The middle ground was established when we agreed a flexible deadline in exchange of him twisting and bending to figure out how to write the feed script. In the meantime I did my best to explain that 1) I don’t feel like looking for somebody else to do this task, 2) I cannot see why he cannot learn to write a feed if he’d learnt many other things, 3) I want him to be proactive and creative, and 4) I don’t mind something going wrong along the way, I rather don’t want him to live off his old skills.

The result is that this week he’d finished yet another RSS feed. The first one is working fine.

To motivate someone means to give them strength to go after their goals and dreams. It means to alleviate the destructive impact of fear and doubt in the ability to achieve something. I’ve always given support to my classmates and unimates, but not so often to business colleagues – or at least I didn’t always see how my support influenced them.

And just yesterday in the evening I had another very pleasant occurence. I held the door for a gentleman, as we were both entering the underground. I needed to buy a ticket, but he called me out of the queue and insisted on letting me through with his pass. Although I did something that is absolutely natural to me, he told me it wasn’t quite so, which is why he also wanted to do something unusual for me.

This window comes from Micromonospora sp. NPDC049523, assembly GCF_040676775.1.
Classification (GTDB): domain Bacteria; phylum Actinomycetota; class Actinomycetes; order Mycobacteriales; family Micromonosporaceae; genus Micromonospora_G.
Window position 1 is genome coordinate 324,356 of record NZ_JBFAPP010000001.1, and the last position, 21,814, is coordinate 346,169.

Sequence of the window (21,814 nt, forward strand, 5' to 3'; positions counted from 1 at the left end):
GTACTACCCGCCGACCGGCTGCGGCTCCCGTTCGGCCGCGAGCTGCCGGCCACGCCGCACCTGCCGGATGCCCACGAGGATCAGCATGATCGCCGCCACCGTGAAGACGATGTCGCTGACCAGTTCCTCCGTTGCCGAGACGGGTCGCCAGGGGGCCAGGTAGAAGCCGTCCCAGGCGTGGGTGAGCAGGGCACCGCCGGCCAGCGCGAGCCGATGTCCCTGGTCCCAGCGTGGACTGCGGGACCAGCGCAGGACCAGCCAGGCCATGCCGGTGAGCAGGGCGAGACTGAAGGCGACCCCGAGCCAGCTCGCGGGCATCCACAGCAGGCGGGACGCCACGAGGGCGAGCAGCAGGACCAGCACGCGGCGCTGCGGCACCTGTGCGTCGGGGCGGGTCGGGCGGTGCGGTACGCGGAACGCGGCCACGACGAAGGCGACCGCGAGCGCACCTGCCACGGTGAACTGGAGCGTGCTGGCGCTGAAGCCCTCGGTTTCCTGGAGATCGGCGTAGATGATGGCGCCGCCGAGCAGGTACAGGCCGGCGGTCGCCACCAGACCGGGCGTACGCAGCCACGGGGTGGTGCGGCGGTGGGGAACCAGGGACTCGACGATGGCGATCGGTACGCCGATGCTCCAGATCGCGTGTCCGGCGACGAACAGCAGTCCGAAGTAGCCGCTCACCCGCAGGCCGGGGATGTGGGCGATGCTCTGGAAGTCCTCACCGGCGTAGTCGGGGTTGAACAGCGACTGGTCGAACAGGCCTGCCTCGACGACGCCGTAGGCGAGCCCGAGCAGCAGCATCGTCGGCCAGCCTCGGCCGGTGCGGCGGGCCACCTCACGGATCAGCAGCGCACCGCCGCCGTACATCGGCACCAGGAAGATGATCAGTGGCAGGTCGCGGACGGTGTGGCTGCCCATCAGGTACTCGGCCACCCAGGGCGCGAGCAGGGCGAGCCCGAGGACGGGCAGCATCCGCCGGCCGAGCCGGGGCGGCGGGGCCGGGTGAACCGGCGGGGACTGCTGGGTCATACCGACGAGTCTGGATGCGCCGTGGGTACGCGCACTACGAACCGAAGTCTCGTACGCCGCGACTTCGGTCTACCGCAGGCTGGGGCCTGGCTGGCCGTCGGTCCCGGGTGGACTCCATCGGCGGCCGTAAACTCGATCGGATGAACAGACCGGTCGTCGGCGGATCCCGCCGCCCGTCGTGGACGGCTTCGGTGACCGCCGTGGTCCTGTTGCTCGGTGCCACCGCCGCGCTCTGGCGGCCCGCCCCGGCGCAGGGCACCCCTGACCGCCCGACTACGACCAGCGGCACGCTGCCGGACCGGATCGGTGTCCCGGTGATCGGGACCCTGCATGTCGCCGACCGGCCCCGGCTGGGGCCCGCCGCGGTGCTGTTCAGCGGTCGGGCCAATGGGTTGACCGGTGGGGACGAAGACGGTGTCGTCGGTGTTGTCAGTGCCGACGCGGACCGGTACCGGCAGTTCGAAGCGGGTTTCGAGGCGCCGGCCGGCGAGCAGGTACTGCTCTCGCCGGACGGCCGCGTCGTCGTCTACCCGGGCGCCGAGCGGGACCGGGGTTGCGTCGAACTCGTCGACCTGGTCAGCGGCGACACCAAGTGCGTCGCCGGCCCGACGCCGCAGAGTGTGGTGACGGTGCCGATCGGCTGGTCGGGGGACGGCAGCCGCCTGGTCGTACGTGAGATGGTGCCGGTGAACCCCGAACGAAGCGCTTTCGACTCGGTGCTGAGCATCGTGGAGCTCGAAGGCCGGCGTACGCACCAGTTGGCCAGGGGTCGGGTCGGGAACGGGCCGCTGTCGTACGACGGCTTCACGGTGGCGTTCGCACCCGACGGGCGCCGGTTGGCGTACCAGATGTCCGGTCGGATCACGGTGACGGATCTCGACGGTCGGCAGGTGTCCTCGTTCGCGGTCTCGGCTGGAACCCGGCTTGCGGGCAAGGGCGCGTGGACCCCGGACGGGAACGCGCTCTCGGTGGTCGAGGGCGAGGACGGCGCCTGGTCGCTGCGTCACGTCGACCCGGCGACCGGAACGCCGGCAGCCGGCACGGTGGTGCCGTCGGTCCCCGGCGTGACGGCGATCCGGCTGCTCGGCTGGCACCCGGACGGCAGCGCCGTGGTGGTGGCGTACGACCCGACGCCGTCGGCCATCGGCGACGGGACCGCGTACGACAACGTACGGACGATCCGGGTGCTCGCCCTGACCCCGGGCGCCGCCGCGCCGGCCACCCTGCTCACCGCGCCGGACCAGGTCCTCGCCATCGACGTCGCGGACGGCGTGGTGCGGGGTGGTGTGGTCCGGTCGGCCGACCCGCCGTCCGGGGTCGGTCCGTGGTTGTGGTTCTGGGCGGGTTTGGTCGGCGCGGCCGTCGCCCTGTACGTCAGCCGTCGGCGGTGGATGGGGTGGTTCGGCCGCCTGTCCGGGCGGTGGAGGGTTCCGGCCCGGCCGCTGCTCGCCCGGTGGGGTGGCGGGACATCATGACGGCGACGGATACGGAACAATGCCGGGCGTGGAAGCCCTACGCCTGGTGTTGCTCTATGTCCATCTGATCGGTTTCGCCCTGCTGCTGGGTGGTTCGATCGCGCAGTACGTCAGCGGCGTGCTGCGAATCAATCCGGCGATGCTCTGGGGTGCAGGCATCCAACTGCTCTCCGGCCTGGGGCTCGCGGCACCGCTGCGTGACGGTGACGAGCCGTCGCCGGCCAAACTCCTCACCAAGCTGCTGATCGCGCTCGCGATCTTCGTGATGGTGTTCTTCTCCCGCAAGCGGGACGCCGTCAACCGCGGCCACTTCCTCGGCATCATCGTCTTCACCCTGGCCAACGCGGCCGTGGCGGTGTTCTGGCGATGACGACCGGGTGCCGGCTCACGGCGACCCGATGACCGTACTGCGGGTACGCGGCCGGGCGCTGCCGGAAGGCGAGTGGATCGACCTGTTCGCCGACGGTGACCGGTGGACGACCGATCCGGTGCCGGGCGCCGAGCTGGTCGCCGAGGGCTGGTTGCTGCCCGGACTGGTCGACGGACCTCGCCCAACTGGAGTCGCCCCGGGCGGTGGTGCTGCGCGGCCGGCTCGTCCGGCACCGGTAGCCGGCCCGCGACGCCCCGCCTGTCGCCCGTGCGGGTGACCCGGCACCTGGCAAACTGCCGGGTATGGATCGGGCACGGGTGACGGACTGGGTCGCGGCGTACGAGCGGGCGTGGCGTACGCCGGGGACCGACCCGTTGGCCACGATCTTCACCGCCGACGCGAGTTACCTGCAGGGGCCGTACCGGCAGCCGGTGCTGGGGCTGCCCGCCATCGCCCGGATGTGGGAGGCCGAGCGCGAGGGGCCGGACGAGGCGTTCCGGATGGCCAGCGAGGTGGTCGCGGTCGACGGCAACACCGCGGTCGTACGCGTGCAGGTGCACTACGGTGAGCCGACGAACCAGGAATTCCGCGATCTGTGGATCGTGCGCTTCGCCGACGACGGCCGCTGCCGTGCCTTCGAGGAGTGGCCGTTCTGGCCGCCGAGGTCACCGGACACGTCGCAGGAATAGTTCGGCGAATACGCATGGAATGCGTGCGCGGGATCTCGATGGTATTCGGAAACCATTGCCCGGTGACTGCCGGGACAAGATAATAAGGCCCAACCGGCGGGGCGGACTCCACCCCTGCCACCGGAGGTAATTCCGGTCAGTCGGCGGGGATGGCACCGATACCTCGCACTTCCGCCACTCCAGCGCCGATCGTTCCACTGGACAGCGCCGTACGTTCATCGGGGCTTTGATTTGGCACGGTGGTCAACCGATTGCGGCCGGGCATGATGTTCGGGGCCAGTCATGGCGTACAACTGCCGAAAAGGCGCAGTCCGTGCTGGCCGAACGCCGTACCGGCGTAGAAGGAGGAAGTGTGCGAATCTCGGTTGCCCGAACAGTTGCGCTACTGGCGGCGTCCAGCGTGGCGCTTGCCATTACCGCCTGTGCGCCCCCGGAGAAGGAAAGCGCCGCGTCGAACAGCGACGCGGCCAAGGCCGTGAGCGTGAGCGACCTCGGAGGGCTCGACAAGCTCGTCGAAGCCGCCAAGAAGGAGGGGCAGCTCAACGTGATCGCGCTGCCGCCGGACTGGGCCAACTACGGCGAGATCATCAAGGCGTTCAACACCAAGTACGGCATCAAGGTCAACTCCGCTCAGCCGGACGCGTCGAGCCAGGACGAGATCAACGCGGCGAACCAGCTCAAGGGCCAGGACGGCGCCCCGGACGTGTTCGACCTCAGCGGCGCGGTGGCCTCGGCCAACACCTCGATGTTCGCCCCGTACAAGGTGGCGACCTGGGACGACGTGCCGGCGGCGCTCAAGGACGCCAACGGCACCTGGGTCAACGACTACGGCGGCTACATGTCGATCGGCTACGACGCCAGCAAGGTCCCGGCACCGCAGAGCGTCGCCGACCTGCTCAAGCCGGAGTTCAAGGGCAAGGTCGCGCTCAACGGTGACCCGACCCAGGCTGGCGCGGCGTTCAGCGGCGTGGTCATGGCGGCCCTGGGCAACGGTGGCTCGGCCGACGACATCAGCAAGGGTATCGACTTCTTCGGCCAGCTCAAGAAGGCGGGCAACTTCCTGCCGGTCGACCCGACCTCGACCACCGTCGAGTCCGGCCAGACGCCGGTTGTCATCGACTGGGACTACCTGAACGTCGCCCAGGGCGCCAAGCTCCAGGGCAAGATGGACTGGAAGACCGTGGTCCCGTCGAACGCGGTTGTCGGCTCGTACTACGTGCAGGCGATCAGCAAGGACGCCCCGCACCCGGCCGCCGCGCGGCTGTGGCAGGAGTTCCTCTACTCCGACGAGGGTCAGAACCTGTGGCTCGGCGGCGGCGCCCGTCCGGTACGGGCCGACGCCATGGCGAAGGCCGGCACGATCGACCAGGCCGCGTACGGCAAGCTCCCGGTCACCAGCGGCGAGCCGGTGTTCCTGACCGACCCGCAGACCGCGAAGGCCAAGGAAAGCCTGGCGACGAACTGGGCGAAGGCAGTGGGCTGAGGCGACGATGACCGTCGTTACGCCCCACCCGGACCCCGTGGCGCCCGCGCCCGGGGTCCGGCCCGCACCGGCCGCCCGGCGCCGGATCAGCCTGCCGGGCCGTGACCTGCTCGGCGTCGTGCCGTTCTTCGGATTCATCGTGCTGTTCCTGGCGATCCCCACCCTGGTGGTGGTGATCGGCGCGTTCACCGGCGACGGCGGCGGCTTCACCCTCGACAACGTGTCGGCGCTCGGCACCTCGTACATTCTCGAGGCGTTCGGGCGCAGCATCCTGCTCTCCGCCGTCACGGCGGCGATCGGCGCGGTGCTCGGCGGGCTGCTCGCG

I know someone may be reading this, thinking: “Oh that’s just luck” or “Well, there was just no other way“. I think the mistake many of us make is that we confirm our “principles” and “views” long before we acquire any experience. And even when experience is acquired, we seldom bother testing either principles or views. Or, if one believes in the law of attraction, we attain experience that confirms our principles and views. This is good if we have a positive outlook in life. Unfortunately, many people have a negative outlook, and this results in such wide-spread cynicism that it’s frightening. As people at Cobra say in their morning meetings, world is good, it’s your mind that’s a sh*thole. It’s up to us to dig out diamonds from under all the rubbish, to use the analogy from a Paul McKenna book.